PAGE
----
• Developers anywhere can write the next big database, file system, stream processing and monitoring tools or pretty much anything they want. They can rest easy knowing they don't have to be distributed-systems experts in order to do it, and that their creations will run the same anywhere that Mesosphere's DCOS is installed. As the community of DCOS users grows large -- and it is, quickly -- there will be a natural market of potential adopters and buyers of custom-built DCOS services.

The latter scenario is already playing out inside some cutting-edge startups and even established vendors:

  • Scala creators and platform vendor Typesafe recently released a distribution of the popular Apache Spark data-processing framework that's built specifically to run on the DCOS.
  • MemSQL, a red-hot real-time database startup that has already raised more than $45 million from major venture capital firms and strategic investors, has certified its technology to run on the DCOS.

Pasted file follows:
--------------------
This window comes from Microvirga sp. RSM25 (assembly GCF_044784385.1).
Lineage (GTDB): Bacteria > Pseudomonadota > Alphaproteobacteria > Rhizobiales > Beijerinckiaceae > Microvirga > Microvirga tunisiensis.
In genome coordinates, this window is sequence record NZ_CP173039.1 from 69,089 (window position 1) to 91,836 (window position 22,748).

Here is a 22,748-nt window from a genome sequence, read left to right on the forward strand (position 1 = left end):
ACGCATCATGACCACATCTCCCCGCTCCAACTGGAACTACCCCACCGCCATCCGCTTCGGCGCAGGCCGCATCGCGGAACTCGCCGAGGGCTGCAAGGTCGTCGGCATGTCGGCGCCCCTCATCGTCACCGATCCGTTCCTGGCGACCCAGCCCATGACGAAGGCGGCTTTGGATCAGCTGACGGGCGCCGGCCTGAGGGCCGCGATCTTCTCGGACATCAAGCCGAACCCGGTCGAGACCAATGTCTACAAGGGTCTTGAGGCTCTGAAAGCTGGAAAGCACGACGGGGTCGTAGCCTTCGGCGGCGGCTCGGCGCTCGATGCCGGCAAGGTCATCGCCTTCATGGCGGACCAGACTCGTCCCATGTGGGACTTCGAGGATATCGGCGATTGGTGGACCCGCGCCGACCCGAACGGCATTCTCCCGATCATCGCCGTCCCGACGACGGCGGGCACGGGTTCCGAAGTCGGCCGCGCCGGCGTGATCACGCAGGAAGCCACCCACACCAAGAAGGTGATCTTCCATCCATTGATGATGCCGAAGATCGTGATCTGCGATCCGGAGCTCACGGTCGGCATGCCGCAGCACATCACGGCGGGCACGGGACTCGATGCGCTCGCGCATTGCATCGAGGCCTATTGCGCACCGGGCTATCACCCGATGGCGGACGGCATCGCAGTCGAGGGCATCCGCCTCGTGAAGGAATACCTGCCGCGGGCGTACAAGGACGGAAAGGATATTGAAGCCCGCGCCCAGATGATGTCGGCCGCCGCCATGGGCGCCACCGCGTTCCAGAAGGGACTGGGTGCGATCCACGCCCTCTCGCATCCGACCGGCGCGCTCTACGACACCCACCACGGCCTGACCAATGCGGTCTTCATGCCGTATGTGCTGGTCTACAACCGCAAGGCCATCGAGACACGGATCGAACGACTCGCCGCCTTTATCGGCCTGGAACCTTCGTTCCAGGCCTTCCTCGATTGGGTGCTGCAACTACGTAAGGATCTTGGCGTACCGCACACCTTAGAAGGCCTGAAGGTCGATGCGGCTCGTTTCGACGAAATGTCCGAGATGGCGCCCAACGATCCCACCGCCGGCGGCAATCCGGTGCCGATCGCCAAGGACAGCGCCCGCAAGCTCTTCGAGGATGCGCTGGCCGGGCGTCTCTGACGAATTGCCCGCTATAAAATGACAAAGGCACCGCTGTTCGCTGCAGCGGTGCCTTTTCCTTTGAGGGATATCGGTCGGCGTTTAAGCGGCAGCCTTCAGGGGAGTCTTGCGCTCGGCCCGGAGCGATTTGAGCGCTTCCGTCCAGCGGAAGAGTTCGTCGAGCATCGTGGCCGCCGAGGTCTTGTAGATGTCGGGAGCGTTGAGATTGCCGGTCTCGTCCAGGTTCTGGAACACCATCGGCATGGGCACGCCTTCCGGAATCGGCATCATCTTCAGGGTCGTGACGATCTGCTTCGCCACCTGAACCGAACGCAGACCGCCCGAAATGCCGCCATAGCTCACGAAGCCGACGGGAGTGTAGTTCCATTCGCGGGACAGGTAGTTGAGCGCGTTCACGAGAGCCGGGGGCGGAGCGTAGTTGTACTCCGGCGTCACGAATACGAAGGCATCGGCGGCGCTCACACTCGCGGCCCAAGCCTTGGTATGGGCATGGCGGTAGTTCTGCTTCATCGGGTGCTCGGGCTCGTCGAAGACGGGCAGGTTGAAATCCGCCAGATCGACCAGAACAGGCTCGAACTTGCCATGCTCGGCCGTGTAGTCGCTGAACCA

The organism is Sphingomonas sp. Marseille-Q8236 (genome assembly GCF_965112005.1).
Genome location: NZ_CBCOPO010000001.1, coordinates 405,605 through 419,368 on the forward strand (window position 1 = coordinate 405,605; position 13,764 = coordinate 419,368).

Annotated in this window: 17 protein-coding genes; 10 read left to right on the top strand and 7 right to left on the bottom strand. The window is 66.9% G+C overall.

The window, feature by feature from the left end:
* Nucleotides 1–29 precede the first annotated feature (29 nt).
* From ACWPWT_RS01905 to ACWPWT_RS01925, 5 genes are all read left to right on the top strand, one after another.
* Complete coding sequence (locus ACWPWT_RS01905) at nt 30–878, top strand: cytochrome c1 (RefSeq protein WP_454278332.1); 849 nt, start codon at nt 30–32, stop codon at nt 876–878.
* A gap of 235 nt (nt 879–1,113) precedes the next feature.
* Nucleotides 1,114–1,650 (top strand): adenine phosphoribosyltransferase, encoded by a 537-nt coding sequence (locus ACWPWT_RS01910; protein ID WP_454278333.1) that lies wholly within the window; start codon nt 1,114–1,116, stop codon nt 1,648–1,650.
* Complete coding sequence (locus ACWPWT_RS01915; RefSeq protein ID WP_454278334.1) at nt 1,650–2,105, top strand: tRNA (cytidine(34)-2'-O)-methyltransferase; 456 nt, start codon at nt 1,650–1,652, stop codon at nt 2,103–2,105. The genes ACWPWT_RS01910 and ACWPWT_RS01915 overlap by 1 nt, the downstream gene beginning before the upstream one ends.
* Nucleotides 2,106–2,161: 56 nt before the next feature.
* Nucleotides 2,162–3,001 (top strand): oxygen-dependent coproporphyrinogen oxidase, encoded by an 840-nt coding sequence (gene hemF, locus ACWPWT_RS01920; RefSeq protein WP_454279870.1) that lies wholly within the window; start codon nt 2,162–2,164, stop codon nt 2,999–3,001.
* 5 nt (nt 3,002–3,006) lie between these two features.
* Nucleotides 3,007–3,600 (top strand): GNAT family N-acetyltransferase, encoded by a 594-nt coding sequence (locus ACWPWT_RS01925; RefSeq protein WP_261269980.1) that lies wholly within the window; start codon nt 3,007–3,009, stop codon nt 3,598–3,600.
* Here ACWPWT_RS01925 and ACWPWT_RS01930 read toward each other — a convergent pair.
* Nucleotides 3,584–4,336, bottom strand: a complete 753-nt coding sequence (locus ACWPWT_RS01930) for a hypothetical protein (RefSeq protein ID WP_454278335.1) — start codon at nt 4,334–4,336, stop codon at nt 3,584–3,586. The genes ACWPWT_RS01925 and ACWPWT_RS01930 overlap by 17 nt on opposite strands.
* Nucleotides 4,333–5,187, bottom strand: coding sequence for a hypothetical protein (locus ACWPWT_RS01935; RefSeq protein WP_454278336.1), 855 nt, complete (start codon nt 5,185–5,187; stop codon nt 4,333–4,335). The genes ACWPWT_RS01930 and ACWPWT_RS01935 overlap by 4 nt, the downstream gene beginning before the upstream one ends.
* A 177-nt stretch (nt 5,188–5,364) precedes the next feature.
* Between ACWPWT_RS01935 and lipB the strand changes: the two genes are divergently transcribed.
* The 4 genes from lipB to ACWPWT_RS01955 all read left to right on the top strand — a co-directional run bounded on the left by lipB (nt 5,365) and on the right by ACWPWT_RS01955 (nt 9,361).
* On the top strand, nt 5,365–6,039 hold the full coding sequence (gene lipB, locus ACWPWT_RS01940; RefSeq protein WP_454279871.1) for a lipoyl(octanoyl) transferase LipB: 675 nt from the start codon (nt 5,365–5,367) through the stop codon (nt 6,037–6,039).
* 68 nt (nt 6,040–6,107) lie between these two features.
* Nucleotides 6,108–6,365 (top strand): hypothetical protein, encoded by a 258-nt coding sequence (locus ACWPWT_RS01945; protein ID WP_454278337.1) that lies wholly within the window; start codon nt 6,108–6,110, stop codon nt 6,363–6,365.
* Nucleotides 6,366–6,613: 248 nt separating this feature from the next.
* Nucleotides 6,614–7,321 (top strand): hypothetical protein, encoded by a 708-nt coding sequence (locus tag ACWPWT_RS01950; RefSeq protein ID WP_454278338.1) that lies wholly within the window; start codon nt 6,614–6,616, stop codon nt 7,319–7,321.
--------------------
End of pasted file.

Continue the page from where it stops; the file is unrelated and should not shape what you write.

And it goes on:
• Smaller startups such ArangoDB and Crate have created versions of their database systems that take advantage of the distributed goodness and easy installation the DCOS provides.

To show off how flexible the Mesosphere SDK is and how easy it is to use, we had two of our summer interns, Lily Chen and Derek Chiang, build their own frameworks almost immediately upon starting their internships. In a few days, Derek built a Bitcoin miner that grabs as many resources as it can from a Mesos cluster. In about a week, Lily had built an iterative version of a divide-and-conquer algorithm for calculating the closest distance between 2-dimensional points in a dataset.

We think developers who approach the Mesosphere SDK with sufficient time, and solid ideas of what they'd like to build, will be able to create some truly powerful products. Maybe it will be the next Cassandra, Spark or Cloud Foundry, or perhaps a new take on an end-user application designed with scalability as a guiding principle.

The power of Mesos, illustrated